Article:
Background: The centrosome is the major microtubule organizing center (MTOC) in dividing cells and in many postmitotic, differentiated cells. In other cell types, however, MTOC function is reassigned from the centrosome to noncentrosomal sites. Here, we analyze how MTOC function is reassigned to the apical membrane of C. elegans intestinal cells.
Results: After the terminal intestinal cell division, the centrosomes and nuclei move near the future apical membranes, and the postmitotic centrosomes lose all, or nearly all, of their associated microtubules. We show that microtubule-nucleating proteins such as γ-tubulin and CeGrip-1 that are centrosome components in dividing cells become localized to the apical membrane, which becomes highly enriched in microtubules. Our results suggest that centrosomes are critical to specify the apical membrane as the new MTOC. First, γ-tubulin appears to redistribute directly from the migrating centrosome onto the lateral then apical membrane. Second, γ-tubulin fails to accumulate apically in wild-type cells following laser ablation of the centrosome. We show that centrosomes localize apically by first moving toward lateral foci of the conserved polarity proteins PAR-3 and PAR-6 and then move together with these foci toward the future apical surface. Embryos lacking PAR-3 fail to localize their centrosomes apically and have aberrant localization of γ-tubulin and CeGrip-1.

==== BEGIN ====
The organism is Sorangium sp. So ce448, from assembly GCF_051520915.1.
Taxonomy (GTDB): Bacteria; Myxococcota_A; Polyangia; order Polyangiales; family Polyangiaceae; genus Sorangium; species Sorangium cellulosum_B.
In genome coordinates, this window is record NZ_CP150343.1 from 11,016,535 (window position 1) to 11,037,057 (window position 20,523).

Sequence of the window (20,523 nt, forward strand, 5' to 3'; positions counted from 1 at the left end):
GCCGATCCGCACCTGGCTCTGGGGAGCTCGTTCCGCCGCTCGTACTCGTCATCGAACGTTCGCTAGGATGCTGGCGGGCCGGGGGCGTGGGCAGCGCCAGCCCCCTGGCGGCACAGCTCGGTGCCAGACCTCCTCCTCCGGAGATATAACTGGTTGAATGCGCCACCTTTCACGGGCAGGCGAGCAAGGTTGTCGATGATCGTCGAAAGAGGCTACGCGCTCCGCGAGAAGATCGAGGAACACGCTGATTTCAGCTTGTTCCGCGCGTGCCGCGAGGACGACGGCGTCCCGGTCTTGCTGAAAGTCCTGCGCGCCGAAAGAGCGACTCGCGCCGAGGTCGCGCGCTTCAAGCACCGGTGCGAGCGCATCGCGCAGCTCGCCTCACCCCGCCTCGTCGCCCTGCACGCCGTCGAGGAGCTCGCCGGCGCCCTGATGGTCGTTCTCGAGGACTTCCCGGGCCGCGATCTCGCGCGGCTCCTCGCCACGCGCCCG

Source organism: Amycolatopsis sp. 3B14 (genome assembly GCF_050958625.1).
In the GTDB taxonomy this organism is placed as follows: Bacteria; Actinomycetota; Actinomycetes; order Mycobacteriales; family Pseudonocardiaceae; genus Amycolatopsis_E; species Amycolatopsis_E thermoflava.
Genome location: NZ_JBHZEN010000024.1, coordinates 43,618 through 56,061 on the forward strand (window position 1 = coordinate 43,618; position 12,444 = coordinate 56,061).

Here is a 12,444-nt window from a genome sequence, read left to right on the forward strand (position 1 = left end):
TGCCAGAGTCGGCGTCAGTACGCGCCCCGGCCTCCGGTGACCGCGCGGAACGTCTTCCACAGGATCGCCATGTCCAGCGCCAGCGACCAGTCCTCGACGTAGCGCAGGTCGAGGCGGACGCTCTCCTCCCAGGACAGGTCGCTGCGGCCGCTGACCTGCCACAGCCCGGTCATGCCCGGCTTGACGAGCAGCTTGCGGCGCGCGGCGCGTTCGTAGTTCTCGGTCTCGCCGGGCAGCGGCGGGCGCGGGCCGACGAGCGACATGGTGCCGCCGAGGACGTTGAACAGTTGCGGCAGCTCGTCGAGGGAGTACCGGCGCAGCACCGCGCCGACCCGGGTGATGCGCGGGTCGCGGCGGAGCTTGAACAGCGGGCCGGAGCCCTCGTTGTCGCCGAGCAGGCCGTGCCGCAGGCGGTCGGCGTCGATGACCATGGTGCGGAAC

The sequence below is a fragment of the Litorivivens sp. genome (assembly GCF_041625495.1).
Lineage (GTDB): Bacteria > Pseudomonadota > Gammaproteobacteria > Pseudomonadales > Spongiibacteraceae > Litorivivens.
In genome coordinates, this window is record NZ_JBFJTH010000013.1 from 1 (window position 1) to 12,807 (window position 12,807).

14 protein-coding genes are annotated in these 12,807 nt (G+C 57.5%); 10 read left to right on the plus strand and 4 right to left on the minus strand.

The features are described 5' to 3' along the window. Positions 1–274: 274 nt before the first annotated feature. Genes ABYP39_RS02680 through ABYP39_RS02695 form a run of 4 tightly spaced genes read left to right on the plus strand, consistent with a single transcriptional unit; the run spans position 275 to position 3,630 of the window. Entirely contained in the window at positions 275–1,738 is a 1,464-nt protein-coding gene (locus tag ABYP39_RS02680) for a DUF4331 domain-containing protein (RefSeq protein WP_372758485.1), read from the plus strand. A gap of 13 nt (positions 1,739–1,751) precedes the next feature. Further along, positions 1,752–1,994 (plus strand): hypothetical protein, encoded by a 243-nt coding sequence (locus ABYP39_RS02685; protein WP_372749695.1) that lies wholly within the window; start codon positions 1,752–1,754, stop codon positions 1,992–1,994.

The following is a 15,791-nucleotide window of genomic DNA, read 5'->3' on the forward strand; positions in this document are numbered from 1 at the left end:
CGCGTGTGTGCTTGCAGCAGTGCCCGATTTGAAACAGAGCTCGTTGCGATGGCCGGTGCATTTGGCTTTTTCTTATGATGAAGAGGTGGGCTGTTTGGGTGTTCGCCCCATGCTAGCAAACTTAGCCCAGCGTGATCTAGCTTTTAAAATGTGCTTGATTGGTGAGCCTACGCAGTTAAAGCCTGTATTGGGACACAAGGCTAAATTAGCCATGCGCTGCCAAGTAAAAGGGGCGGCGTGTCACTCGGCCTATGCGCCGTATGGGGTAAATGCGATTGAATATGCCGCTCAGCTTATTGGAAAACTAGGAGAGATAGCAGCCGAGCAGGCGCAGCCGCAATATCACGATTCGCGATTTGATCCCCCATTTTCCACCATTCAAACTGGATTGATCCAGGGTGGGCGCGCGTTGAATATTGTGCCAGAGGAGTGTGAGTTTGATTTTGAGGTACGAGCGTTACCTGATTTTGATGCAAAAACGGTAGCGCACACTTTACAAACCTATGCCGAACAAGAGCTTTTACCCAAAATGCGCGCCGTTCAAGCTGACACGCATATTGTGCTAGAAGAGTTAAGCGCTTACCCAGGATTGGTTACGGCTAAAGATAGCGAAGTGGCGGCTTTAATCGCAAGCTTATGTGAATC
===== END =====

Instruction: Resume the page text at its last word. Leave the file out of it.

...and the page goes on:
Conclusions: These data suggest that PAR proteins contribute to apical polarity in part by determining centrosome position and that the reassignment of MTOC function from centrosomes to the apical membrane is associated with a physical hand-off of nucleators of microtubule assembly.
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